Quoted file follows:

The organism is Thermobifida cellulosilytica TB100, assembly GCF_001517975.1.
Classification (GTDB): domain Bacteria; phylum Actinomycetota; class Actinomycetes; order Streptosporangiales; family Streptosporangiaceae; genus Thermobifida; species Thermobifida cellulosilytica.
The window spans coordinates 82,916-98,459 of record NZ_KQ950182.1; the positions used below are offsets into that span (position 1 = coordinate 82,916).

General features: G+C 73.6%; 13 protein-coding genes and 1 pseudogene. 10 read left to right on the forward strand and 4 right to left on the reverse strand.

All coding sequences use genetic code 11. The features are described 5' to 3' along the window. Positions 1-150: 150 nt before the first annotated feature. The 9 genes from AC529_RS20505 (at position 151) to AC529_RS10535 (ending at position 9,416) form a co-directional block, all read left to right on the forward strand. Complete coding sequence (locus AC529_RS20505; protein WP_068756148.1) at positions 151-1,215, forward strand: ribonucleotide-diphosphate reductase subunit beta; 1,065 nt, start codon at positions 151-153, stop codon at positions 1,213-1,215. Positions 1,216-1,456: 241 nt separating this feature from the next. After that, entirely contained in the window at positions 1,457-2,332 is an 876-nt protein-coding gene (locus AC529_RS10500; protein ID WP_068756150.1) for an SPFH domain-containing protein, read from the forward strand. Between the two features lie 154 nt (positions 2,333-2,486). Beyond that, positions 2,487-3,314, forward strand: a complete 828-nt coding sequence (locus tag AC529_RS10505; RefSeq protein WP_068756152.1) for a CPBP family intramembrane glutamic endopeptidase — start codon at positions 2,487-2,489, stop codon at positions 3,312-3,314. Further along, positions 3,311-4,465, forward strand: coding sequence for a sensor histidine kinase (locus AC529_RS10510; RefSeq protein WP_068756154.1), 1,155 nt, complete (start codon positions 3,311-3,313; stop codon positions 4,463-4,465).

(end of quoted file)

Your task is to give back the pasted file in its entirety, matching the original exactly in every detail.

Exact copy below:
The organism is Thermobifida cellulosilytica TB100, assembly GCF_001517975.1.
Classification (GTDB): domain Bacteria; phylum Actinomycetota; class Actinomycetes; order Streptosporangiales; family Streptosporangiaceae; genus Thermobifida; species Thermobifida cellulosilytica.
The window spans coordinates 82,916-98,459 of record NZ_KQ950182.1; the positions used below are offsets into that span (position 1 = coordinate 82,916).

General features: G+C 73.6%; 13 protein-coding genes and 1 pseudogene. 10 read left to right on the forward strand and 4 right to left on the reverse strand.

All coding sequences use genetic code 11. The features are described 5' to 3' along the window. Positions 1-150: 150 nt before the first annotated feature. The 9 genes from AC529_RS20505 (at position 151) to AC529_RS10535 (ending at position 9,416) form a co-directional block, all read left to right on the forward strand. Complete coding sequence (locus AC529_RS20505; protein WP_068756148.1) at positions 151-1,215, forward strand: ribonucleotide-diphosphate reductase subunit beta; 1,065 nt, start codon at positions 151-153, stop codon at positions 1,213-1,215. Positions 1,216-1,456: 241 nt separating this feature from the next. After that, entirely contained in the window at positions 1,457-2,332 is an 876-nt protein-coding gene (locus AC529_RS10500; protein ID WP_068756150.1) for an SPFH domain-containing protein, read from the forward strand. Between the two features lie 154 nt (positions 2,333-2,486). Beyond that, positions 2,487-3,314, forward strand: a complete 828-nt coding sequence (locus tag AC529_RS10505; RefSeq protein WP_068756152.1) for a CPBP family intramembrane glutamic endopeptidase — start codon at positions 2,487-2,489, stop codon at positions 3,312-3,314. Further along, positions 3,311-4,465, forward strand: coding sequence for a sensor histidine kinase (locus AC529_RS10510; RefSeq protein WP_068756154.1), 1,155 nt, complete (start codon positions 3,311-3,313; stop codon positions 4,463-4,465).